"We (the horsemen) were supposed to have a plan for the slot money and if we did, we didn't follow it. I am where I am right now and in all honesty I will die a happy man if my last breath was drawn the same day I raced horses. Everybody in this industry loves what they do."
It's all about the future and how money generated will continue to be reinvested for the next generation of horsemen to be successful and so forth. Anthony makes it clear if an action plan isn't put into place soon, there will not be another generation of horsemen and it's for this primary purpose Anthony wants to get involved and ensure there will be more guys like, and .
In a way without even knowing it, that is what Anthony has been doing all along before entering the political arena. Many drivers and trainers can attest to working for Anthony and learning so much when it comes to handling horses which has contributed to their current success. Young top drivers like, and have worked with Anthony and his stable.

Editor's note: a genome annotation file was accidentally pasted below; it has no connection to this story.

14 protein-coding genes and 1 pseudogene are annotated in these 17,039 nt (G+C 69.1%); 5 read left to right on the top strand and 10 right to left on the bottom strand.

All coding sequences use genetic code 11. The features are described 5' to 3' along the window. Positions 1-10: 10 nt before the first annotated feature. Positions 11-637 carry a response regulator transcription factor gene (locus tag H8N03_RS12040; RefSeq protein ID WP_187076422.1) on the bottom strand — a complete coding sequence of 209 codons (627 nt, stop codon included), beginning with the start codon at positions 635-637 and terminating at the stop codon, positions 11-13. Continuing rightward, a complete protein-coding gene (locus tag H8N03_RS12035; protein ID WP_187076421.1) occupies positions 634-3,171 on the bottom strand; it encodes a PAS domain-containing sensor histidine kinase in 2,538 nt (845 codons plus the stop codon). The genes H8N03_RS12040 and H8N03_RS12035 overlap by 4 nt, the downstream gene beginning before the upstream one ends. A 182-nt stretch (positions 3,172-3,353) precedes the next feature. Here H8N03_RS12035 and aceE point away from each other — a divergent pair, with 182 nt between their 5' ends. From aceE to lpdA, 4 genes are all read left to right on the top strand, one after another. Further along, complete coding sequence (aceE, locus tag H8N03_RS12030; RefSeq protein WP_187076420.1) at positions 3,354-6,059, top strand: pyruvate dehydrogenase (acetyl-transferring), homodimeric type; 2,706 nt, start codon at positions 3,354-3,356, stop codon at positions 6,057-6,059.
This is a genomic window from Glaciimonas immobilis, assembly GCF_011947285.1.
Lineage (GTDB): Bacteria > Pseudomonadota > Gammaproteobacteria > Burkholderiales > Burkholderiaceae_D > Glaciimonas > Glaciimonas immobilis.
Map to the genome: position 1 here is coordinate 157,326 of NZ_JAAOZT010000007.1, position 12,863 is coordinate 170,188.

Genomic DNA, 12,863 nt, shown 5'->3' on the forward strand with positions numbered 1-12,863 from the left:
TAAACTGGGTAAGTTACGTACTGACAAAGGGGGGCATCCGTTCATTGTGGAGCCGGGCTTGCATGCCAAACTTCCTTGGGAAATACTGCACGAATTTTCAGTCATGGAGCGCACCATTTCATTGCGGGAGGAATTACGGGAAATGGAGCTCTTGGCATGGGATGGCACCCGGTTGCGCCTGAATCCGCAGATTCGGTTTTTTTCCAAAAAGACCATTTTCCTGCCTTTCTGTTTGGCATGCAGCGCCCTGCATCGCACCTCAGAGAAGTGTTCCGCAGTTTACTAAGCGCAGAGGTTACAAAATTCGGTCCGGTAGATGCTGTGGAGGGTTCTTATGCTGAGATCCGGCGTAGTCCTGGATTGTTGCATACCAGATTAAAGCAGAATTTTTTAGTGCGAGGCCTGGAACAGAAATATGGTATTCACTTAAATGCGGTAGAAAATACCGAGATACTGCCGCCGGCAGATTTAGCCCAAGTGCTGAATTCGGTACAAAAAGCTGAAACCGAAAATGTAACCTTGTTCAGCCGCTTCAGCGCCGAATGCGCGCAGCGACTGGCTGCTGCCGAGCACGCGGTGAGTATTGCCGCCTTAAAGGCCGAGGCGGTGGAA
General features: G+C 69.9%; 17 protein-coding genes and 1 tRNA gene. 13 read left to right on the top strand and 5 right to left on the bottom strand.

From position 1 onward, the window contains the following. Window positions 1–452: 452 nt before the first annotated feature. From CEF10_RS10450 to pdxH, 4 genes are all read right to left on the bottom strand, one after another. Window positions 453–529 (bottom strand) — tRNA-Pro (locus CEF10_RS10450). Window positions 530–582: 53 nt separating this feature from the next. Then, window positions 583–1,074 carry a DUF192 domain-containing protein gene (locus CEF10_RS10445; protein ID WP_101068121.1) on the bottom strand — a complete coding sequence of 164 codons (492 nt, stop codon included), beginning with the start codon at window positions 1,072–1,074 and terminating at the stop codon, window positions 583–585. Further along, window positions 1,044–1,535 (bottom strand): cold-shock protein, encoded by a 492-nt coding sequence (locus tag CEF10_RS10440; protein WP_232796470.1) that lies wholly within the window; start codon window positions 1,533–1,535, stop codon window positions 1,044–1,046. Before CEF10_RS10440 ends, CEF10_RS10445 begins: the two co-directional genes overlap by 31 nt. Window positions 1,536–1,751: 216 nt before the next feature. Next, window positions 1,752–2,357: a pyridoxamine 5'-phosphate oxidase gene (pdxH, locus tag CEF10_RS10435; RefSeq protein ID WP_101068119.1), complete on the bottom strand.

"It wasn't my barn it was all of us, it was our barn.came around and he was starting to train horses and had fun going with the babies and us on Saturday mornings. A lot of James shaping didn't come from me, it came from a guy who helped me run the stable, Jamie Smith. We worked hard but we had fun doing it" Anthony says.
As much as Anthony wants to help is fellow horsemen, he would prefer to help out everyone in the province of Ontario. Why make one industry strong when there is the possibility to strengthen them all?
"It doesn't matter if you're a farmer, if you race horses or you're in manufacturing or an electrician, the fact is the (current) Government has crushed everyone." Anthony says in frustration. "I am just like everyone else, sick and tired of the Government losing our money and no one is being held accountable."